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After buying my Macbook and trying the free trial of IWorks (Apples version of office), I decided that i wanted to stick with Microsoft Office. As Microsoft Office is what was used on all the computers at school, I am familiar with this package and will be able to use it a lot better than I could use IWorks. I also prefer the way that this program looks, its all very formal and professional, and all the tools and functions are laid out very nicely.
The location of many of the tools and functions is different in the Office for Mac. This can be quite confusing to start with, and you will have to hunt around for a bit to find the thing your looking for. There is a manual provided in the box which can help you get to know the programs, also there is a wealth of knowledge on the internet.
The programs that come with the home and student package are Ms Word, Ms Powerpoint, Ms Excel, Ms Entourage and Ms Messenger. These are all easy to install, just insert the disk, agree to terms and conditions and then away you go!
Microsoft Word is a word processing package. This program is easy to use on windows and even easier on Mac, because everything is laid out far more simply and makes it easier and quicker to use. The tool bar appears as a separate window so you can drag and drop it wherever suits you best, so it's out of the way and easy to access.
The Microsoft Powerpoint is a piece of presentation software. This one is more similar to the windows version than the Ms Word. It still uses the detached tool bar, which is even more handy to move in this program I find. This program is easy and quick to use, making presentations is enjoyable with this program.
Microsoft Excel is a Spreadsheet piece of software. This was the main thing that i did not like about this Office package. I find it so much harder than the windows version to use, as they have changed it quite a bit. Its so hard to find all the tools (which in Excel there is a lot) and to make the page appear the way you want it. They should have kept this program more similar to the windows version, which can be confusing enough as it is.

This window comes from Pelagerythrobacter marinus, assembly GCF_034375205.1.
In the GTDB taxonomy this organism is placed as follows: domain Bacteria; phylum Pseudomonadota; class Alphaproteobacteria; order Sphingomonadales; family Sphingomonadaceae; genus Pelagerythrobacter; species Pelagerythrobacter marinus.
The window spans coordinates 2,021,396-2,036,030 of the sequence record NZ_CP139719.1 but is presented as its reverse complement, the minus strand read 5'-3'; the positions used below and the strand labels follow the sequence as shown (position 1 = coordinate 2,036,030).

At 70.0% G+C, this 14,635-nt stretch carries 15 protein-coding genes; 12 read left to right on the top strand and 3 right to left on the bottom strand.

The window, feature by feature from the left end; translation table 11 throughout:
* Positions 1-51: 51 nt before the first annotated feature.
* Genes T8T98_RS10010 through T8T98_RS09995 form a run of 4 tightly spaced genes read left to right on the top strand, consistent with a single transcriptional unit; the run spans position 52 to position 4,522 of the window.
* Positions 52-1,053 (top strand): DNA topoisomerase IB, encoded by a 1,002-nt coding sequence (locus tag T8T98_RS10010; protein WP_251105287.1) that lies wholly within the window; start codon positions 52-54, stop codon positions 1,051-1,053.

I have not used Entourage, mainly because I have never heard of it or know what it does. When I feel brave enough to try it, I will update this review.
The version of messenger is very basic on the Mac and does not have webcam or video calls. This was a big disappointment as the Macbook has such a great built in iSight. It does look good though and couldn't be easier to use!
So overall I really like this package, and use it on a very regular basis. Also as i got it for a cheap student price of £35, I am very happy! Only disappointments were with Excel and Messengers lack of webcam use.
Office 2008 is Mac's equivalent of Office 2007 (for windows), by the name of the software you can see that it was released about a year after it's window's counterpart, but despite this extra development time I feel that it still doesn't appear to be a completed product. I was lucky enough to be able to purchase my copy using an education discount, meaning it was only £35. Had it cost anymore I would not have purchased, since there are plenty of superior & free options out there (OpenOffice.org).
Word is probably the application which I use most often, it is distinctly different from the window's version, so newcomers to it may initially be a bit put-off by this strange new interface, although once you get used to it I find it more intuitive than the "ribbon" in Office '07. But, despite this, it doesn't feel completely "Mac". It is hard to explain, but if you try out iWork '09 (Apple's own office suite) then you will know what I mean ... Microsoft's efforts don't seem to blend in with the elegancy of OS X, with toolbars ending up all over the place, not unified with the rest of the computer.